Ethicist Carissa Veliz, of the Oxford Uehiro Centre for Practical Ethics, agrees. “While game theory may appear to be essentially about situations involving opposed self-interests, it needn’t be.

“Selfishness need not be among the assumptions of game theory. In the classical Prisoner’s Dilemma, it is often assumed that each prisoner only values his or her own well-being. But we can imagine the case where both prisoners are genuinely disinterested activists, and each wants to leave prison as soon as possible because they sincerely believe they will do the most good in the world by furthering the respective cause they are committed to.”

The negotiations currently taking place between Greece and its creditors are a prime place to deploy game theory – not least because of Varoufakis’s past as a theorist in the field. “If you think about the renegotiation of the loans to Greece, this is a very good example of where you have a tension between competition and co-operation,” says Vohra.

Not everybody agrees. Sean Hargreaves Heap, a professor of political economy at King’s College London, who co-authored a critical introduction to game theory in the 1990s, believes that game theory is of little use to Greece’s financial negotiations.

“If you think the talks are like a game of chicken, it’s a case of who’s going to blink first – the Greek government or the Germans? That’s useful, but game theory merely tells you there are three different things you should expect in such a game of chicken,” he says.

“One is the Germans blink, the other is the Greeks blink, the third is that both sides toss a coin as to whether they blink or not. Game theory is a useful way of characterising the problem, but in terms of telling you what someone is going to do in a game of chicken, it’s completely hopeless.”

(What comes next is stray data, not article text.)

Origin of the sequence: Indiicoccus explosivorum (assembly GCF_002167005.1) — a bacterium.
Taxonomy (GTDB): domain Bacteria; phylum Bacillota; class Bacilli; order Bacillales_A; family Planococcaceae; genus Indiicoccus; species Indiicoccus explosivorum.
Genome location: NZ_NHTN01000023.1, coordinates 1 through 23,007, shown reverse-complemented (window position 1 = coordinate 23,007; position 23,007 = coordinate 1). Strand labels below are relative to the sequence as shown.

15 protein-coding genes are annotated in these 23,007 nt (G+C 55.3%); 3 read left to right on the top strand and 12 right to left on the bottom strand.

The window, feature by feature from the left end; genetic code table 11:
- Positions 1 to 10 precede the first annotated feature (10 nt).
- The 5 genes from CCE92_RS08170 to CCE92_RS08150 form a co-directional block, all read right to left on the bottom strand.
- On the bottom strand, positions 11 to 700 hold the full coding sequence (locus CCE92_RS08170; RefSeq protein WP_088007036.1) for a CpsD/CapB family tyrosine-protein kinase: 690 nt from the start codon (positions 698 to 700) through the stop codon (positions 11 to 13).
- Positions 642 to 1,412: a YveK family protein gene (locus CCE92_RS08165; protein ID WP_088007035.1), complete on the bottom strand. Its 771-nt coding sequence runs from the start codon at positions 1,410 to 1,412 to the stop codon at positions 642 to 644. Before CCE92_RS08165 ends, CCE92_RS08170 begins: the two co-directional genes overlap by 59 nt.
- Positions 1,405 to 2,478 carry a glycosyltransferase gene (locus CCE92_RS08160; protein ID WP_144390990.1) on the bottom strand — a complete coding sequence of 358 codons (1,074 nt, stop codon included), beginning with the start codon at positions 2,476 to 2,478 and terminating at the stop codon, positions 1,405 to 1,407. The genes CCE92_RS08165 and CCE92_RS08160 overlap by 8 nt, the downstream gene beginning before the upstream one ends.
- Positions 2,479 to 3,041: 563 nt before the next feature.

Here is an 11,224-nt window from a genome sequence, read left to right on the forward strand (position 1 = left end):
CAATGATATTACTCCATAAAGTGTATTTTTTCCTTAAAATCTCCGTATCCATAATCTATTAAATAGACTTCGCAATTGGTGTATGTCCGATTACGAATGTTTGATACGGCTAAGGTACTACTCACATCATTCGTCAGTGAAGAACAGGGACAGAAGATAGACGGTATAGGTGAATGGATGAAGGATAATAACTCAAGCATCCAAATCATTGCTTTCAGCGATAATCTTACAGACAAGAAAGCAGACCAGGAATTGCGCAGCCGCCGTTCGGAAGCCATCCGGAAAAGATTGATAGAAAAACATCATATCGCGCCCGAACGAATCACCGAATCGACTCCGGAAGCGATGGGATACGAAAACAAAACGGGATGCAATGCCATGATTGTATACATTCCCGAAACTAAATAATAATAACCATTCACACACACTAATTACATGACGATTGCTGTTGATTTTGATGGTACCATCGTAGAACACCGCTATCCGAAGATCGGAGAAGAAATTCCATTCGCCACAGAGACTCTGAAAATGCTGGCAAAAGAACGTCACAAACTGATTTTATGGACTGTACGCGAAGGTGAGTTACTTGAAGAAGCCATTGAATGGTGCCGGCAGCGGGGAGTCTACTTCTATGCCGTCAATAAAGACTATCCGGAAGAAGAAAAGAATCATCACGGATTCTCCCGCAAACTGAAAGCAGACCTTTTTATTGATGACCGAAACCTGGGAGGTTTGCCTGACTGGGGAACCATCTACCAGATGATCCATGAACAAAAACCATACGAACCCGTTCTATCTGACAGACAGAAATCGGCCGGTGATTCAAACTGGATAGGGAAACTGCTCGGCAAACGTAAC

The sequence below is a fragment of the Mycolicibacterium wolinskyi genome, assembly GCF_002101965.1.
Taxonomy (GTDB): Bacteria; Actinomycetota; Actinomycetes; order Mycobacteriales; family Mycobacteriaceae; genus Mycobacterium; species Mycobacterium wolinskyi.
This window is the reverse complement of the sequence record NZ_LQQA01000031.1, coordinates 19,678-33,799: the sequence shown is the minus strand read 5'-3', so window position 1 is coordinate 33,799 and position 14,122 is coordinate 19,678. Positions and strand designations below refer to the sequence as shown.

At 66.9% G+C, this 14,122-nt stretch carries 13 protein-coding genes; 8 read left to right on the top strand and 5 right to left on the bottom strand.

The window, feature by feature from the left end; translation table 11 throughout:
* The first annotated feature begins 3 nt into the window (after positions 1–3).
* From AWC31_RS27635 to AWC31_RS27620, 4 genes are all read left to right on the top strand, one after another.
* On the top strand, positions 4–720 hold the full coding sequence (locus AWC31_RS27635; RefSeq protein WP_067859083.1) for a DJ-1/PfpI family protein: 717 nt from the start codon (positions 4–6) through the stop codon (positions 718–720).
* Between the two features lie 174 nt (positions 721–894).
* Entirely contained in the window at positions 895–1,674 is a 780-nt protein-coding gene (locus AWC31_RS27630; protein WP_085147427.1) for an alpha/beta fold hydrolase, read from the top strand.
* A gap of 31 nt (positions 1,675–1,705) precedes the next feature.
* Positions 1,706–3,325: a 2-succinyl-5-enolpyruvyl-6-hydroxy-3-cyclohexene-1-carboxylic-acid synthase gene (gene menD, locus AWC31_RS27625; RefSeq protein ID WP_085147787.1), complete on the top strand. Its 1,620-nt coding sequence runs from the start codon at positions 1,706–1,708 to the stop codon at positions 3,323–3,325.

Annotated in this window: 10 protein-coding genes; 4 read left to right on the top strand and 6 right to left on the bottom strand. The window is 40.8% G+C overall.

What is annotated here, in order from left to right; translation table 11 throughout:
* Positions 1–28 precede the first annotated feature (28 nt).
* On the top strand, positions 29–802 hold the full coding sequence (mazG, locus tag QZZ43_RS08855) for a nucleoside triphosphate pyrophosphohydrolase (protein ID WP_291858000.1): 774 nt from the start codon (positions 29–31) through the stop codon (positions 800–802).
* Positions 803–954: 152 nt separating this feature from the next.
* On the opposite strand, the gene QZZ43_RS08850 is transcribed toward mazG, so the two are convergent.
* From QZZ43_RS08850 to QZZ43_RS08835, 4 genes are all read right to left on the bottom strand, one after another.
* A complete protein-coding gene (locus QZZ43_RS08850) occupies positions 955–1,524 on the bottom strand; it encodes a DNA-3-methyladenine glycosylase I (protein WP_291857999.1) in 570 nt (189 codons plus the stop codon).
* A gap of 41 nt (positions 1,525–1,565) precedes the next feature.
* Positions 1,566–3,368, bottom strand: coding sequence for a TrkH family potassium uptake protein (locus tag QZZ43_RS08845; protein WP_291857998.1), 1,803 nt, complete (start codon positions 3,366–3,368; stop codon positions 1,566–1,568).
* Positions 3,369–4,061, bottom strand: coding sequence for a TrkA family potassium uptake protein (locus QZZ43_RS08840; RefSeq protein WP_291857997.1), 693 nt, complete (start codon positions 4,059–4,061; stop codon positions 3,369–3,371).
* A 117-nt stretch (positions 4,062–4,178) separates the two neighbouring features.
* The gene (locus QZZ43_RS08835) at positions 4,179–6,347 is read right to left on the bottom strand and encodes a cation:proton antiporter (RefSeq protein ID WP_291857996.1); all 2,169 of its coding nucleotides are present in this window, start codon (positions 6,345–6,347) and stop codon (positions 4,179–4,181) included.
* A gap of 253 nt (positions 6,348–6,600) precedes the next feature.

Hargreaves Heap wrote his book on game theory with a young academic born in Athens and educated in Essex and Birmingham. His co-author’s name? Yanis Varoufakis.

In biology, game theory has been used as a model to understand many different phenomena. It was first used to explain the evolution (and stability) of the approximate 1:1 sex ratios. (Fisher 1930) suggested that the 1:1 sex ratios are a result of evolutionary forces acting on individuals who could be seen as trying to maximize their number of grandchildren.

Additionally, biologists have used evolutionary game theory and the ESS to explain the emergence of animal communication. The analysis of signalling games and other communication games has provided insight into the evolution of communication among animals. For example, the mobbing behaviour of many species, in which a large number of prey animals attack a larger predator, seems to be an example of spontaneous emergent organization. Ants have also been shown to exhibit feed-forward behaviour akin to fashion (see Paul Ormerod’s Butterfly Economics).

Biologists have used the game of chicken to analyse fighting behaviour and territoriality.